Written for The Broadmind

Pakistan: An Absent State

The late Al-Qaeda chief’s hideout was a $1-million mansion in Abbottabad in the Khyber-Pakhtunkhwa province in Pakistan, not a menial cave on the rugged terrains of the Afghanistan border. But tracking the recent brouhaha, what exactly was Pakistan’s involvement in operation Geronimo? Clearly the manoeuvre was no more than a US surgical raid with US Apache attack choppers, US Navy commandos and the CIA. Pakistan has acknowledged Osama bin Laden had a “support system” in the country, but asserted that the government was unaware of his presence on its soil. But then that is diplomatic doublespeak. Let’s dig further.

What did Pakistan do?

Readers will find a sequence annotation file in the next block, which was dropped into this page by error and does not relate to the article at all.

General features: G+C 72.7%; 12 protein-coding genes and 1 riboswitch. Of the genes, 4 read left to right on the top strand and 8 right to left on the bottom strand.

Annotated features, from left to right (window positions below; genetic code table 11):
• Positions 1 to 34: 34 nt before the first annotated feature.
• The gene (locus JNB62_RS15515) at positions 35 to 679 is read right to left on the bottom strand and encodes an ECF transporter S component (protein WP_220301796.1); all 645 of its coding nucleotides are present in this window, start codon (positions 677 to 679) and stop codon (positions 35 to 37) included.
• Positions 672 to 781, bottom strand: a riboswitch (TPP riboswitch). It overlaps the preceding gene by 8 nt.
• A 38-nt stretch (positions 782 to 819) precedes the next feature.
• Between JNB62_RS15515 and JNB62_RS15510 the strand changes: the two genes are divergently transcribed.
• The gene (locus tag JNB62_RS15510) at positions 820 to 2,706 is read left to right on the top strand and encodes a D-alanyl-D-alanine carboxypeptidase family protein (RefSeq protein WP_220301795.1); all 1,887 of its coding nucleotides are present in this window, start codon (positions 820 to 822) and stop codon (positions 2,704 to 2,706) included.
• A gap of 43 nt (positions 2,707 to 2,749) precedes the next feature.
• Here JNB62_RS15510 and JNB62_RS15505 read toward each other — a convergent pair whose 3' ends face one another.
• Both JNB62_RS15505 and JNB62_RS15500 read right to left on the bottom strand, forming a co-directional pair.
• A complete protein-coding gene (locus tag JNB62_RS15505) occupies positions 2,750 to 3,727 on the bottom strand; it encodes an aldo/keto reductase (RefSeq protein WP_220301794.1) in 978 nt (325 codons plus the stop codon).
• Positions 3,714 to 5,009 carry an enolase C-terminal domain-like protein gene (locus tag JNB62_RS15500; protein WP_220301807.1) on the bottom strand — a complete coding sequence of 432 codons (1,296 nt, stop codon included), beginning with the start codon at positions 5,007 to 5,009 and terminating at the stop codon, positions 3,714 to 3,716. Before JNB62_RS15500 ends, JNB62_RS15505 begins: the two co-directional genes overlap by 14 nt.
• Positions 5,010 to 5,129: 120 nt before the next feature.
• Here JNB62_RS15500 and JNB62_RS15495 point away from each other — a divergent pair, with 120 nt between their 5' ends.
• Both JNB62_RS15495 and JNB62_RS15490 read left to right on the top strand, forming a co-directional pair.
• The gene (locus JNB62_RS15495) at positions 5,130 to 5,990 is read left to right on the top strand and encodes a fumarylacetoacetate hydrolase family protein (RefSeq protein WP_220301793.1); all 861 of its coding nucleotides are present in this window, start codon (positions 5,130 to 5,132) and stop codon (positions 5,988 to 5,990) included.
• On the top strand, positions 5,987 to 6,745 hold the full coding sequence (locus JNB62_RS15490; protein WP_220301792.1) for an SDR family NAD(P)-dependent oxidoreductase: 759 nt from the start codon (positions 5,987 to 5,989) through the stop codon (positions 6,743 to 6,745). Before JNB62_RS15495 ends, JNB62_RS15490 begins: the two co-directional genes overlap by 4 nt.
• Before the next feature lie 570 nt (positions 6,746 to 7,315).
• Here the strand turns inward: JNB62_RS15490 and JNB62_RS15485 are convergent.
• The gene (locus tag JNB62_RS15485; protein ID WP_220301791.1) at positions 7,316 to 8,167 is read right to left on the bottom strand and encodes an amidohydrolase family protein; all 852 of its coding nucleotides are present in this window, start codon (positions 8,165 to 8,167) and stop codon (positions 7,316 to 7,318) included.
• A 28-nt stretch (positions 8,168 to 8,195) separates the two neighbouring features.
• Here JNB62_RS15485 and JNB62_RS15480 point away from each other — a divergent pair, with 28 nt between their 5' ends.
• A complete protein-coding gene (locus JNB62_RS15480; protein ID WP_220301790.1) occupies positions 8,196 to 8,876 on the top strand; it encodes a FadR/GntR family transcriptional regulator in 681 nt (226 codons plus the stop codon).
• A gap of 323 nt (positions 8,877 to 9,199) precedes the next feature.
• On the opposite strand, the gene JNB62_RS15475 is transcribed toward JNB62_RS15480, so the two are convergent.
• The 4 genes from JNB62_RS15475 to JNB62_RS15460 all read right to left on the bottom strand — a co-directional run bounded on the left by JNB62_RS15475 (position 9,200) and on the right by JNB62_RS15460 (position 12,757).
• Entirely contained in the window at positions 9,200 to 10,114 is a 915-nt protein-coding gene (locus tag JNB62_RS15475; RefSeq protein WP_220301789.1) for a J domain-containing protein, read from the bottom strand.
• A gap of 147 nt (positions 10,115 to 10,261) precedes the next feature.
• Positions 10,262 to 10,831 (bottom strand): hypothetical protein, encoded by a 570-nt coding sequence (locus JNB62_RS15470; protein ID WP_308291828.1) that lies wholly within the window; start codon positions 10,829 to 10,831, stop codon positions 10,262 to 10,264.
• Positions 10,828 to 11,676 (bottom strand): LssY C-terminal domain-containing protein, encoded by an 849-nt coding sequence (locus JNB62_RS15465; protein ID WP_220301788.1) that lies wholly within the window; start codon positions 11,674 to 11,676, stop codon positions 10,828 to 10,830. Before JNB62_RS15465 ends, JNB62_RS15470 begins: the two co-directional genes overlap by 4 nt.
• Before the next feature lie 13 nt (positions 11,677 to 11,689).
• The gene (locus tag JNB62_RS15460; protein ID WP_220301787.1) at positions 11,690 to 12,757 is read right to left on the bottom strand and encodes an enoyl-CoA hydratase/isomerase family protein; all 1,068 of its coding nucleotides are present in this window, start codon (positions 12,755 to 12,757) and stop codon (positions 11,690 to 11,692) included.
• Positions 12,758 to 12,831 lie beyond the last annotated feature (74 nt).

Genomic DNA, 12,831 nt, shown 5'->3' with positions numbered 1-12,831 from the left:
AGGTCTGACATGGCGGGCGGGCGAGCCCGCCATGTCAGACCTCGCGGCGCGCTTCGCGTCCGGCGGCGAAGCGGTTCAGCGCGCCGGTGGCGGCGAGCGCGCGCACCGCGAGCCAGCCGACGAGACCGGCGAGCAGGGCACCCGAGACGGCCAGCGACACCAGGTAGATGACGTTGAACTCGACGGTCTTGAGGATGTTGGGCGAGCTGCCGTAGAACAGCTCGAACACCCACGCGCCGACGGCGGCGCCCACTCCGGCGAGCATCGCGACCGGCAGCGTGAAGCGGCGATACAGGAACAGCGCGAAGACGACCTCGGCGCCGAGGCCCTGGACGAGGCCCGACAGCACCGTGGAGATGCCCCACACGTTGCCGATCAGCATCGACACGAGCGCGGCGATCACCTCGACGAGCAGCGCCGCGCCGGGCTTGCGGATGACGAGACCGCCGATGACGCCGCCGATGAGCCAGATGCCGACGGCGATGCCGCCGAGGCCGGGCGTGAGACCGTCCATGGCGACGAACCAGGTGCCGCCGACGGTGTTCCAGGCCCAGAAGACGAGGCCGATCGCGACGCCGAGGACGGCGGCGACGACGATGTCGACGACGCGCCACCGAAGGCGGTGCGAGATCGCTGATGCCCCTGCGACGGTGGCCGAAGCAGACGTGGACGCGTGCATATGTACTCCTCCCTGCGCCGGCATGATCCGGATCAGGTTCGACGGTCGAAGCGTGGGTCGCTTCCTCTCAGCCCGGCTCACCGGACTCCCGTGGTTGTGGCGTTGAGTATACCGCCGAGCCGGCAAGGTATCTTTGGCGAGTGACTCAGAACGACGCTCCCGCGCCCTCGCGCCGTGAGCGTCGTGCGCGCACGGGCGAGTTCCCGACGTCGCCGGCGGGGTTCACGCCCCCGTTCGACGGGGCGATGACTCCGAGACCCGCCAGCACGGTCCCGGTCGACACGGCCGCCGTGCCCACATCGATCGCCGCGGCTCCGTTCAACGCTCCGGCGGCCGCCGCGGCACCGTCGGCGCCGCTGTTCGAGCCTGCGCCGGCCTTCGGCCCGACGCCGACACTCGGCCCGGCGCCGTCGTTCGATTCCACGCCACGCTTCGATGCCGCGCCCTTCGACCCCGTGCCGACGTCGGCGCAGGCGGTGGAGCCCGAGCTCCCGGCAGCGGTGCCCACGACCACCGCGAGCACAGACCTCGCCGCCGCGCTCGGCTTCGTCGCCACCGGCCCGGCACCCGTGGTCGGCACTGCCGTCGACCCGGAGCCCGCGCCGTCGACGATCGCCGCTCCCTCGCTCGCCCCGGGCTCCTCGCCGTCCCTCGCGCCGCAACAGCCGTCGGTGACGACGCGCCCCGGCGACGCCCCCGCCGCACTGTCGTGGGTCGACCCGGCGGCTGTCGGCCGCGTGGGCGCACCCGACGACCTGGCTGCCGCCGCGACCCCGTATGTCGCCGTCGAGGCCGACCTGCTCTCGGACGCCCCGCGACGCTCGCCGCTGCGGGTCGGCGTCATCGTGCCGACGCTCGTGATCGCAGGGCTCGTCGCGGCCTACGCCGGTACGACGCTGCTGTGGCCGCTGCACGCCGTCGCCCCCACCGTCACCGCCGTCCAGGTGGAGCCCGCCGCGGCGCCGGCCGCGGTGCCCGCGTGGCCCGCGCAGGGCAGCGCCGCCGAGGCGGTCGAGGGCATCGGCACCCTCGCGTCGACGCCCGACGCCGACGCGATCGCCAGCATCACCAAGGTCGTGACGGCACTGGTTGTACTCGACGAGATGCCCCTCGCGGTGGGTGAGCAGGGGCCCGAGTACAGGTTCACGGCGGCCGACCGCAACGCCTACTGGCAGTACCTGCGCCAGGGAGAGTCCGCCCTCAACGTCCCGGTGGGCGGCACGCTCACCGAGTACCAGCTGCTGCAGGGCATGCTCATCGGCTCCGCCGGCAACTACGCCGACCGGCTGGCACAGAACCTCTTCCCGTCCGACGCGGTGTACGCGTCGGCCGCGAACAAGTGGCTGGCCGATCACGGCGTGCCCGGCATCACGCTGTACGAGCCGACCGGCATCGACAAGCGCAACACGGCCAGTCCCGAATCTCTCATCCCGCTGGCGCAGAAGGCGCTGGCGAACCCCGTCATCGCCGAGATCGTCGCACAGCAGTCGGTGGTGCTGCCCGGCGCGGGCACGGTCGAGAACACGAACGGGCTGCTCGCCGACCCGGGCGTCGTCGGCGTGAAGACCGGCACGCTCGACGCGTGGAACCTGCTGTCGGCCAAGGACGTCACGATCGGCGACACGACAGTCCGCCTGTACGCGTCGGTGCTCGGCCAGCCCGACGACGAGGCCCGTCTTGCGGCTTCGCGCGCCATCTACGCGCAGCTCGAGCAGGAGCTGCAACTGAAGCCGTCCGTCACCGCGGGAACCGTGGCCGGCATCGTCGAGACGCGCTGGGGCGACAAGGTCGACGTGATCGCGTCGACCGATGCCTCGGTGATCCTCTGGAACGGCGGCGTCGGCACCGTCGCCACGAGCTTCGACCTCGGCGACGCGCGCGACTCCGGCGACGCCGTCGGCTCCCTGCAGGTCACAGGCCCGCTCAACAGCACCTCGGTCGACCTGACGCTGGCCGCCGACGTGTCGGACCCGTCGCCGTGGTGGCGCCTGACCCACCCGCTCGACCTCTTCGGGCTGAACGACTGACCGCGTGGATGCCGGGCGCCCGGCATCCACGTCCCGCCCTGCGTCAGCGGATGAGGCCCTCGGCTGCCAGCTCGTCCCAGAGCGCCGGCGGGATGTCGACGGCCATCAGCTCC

Osama bin Laden’s Bilal town residence is barely 2 hours from Islamabad by road, just 35 miles outside the capital, in a sprawling upscale neighbourhood in Abbottabad, home to retired army officials. Going by logistics and Pakistan’s vested interest in cropping its defence machinery in favour of extremist policies, it only makes sense that bin Laden would settle for something more sophisticated than a pothole amid arid mountains and acacias – in a secure, safe environment, the national military academy just down the road, neighbours who mind their own business, great person to person courier service. To quote the unfortunate architect who claims to have been hired to design the mansion, who identifies himself as Bill – “On paper it was beautiful; a large entry court around a two story water feature, Italianate with Etruscan entablatures and friezes from the 13th Century Portuguese renaissance. The client was apparently a local farmer who made a killing on defaulting on $500 Kiva loans. I worked through a 3rd party based in Geneva who called himself Seamus. I was paid for conceptual design up front, then Seamus and my plans ran off – never to be heard from again. Later, through the grapevine on Archinect I read that my design had been obtained by a local concrete contractor in Islamabad who was hired to complete the drawings and construct the project in 3 months time for someone else; apparently the farmer decided to use some of his fortune to open a liquor store in Rosemead, CA. Anyways, fearing the worst, and wanting to salvage something for my portfolio, I tried to contact the local contractor to have my name removed from the plans, but apparently they Value Engineered out the telephone/cable TV/internet option in my concept… That wonderful 12 seat theatre… all those plans shot to hell. Anyways, I can’t comment at all on the accommodations – I was never extended a courtesy night stay for the designer. I suppose it’s for the best.”